I see a lot of people asking for help managing their economy so I figured I'd create this guide with some of my thoughts. If you like this, I also wrote up a quickstart guide for your first 25 game years.
I believe there are two easy methods for conceptualizing how to manage your economy. You can think of your economy like a black box with inputs/outputs. Inputs are the base resources: food/minerals/energy. Outputs are things that drive your empire forward: research/unity/ships (alloys). You can either look at improving your inputs and figure out how to spend them to produce outputs (bottom-up approach) or you can look at your outputs and pick one to improve production of somehow (Top-down approach).
In the early game, you are usually in bottom-up mode. You look for planets/systems with good raw resource production and spend whatever excess you have on outputs. You look at whichever raw resource income is the worst and work on fixing that by building districts/stations to harvest it. Occasionally when you have excess of something you build a building that consumes it to get rid of the excess. This is fine, but you are basically just moving from solving one crisis to the next as your economy shifts from producing an excess/deficit of one raw resource to the next. You are cramming as many inputs as you can into the black box and hoping it produces some useful outputs.
This isn't a bad way to play, but it lacks planning and efficiency. You are living in the now rather than planning for the future.
At some point after the early game, you need to shift to the Top-down approach. This is where you pick some output of your empire (research/unity/alloys) and work on supporting and improving it. For example, lets say you have the option to upgrade a research lab. Before you do this, you need to ensure that you can actually support it. Do you have enough food to feed the lab technicians? Can you support the increased consumer goods needs? Do you have enough income of the required strategic resource to spare? Do you have new pops to work these jobs or will your farmers promote themselves and cause starvation?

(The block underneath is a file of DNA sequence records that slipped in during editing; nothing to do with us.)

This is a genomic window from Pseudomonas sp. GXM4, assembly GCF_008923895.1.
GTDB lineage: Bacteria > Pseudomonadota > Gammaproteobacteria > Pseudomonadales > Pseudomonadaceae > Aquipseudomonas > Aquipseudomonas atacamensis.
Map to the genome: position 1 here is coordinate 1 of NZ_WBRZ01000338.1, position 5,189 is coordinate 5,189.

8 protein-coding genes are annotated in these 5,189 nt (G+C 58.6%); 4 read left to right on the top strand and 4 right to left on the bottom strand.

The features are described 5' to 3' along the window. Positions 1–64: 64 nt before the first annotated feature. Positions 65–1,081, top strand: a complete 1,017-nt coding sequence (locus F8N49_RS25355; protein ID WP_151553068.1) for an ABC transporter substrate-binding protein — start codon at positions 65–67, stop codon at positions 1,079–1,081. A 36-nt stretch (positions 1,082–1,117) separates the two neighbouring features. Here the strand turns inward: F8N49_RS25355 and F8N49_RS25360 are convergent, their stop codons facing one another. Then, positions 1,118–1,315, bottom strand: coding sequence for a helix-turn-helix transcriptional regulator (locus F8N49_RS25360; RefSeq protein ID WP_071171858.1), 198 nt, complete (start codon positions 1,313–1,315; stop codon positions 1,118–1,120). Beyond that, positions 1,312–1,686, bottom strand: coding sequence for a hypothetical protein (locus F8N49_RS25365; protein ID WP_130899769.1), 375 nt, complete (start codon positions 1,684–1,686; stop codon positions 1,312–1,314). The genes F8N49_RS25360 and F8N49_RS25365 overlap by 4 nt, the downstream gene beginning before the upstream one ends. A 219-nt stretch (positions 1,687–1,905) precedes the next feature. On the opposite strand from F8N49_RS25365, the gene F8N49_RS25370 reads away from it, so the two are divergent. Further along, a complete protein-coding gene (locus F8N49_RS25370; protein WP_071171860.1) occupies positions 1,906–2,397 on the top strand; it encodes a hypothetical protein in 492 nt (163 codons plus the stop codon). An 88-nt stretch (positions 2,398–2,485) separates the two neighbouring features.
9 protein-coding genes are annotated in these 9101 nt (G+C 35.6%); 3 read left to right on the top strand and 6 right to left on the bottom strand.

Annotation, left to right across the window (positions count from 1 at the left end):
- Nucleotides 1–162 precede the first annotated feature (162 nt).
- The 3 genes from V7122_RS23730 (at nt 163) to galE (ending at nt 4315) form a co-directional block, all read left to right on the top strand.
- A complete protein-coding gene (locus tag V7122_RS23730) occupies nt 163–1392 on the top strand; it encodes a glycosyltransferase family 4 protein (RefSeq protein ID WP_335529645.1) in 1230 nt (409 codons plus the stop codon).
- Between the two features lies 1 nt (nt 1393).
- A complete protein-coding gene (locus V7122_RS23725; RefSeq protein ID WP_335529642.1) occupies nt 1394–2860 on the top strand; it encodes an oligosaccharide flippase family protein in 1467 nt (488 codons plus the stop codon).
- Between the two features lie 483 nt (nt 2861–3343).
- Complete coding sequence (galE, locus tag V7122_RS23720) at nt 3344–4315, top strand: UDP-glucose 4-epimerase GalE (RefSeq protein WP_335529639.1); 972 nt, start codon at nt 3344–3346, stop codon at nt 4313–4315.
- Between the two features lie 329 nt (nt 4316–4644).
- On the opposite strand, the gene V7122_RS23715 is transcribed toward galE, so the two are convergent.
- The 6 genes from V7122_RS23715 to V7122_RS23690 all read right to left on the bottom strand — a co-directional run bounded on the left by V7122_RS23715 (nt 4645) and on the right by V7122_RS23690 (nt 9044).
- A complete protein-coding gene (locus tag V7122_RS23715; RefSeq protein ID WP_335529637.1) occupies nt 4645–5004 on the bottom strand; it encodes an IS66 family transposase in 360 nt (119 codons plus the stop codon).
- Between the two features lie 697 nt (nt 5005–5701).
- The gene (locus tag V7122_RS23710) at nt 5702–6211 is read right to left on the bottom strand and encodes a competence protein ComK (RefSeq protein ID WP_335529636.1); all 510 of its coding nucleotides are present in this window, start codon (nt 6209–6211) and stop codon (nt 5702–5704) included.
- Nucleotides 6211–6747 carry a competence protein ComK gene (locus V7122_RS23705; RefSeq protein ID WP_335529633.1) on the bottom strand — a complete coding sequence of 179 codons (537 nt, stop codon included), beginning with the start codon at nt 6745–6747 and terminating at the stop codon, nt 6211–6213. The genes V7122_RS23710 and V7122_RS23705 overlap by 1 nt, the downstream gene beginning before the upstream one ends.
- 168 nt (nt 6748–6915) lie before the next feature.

These problems must be fixed before you even think about upgrading the building. You need to try and visualize how this upgrade will effect your current economy and have a good idea what it will cost you. If you just upgrade and build with no consideration for the effects (upkeep/pop promotion/trade-offs) then your economy will spiral into chaos. Your desired outputs require certain inputs.
Admittedly, this approach is more difficult. It requires more game knowledge and future planning to pull off, but the more you play, the more you should find yourself using the top down approach instead of bottom up.
You can plan things all you want, but sometimes shit happens that throws everything into turmoil. It could be a weird event, marauders, a crisis, or a war declaration by another empire. There are some things you just can't predict. If you find yourself with multiple negative incomes and rapidly declining stockpiles, you need to go into damage control mode. Your economy has sprung a leak and needs to be fixed. How do we fix leaks? We shut off some valves. In this case, we need to shut off the output valves (research/unity/alloys).
Start by disabling buildings that consume the resources you are running out of (or de-prioritize the jobs). For example, if you are running out of consumer goods, shut down research labs. If you are running out of minerals, shut down alloy foundries (NOT civilian industries, unless you also have excess consumer goods to handle the shutdown). If you are running out of energy, sell resources you have excess of, starting with alloys and excess strategic resources (worth the most and not needed to keep your economy afloat). If possible, pause the game while you do this (keep in mind the monthly numbers won't update until the next month). Avoid shutting down things that increase happiness/amenities/reduce crime (unless you have a lot of excess). Unhappy pops produce less which can cause you to spiral out of control.
Once you have stopped the leak, you need to work on plugging it. Improve the production of whatever resources you lack by shifting pop jobs or creating new jobs (thru districts/buildings) that produce what you need. Also be careful not to construct anything that will cause further drain on that resource. Once the crisis is averted you can shift back to top-down/bottom-up management.
© Post "Economy Management Guide" for game Stellaris.
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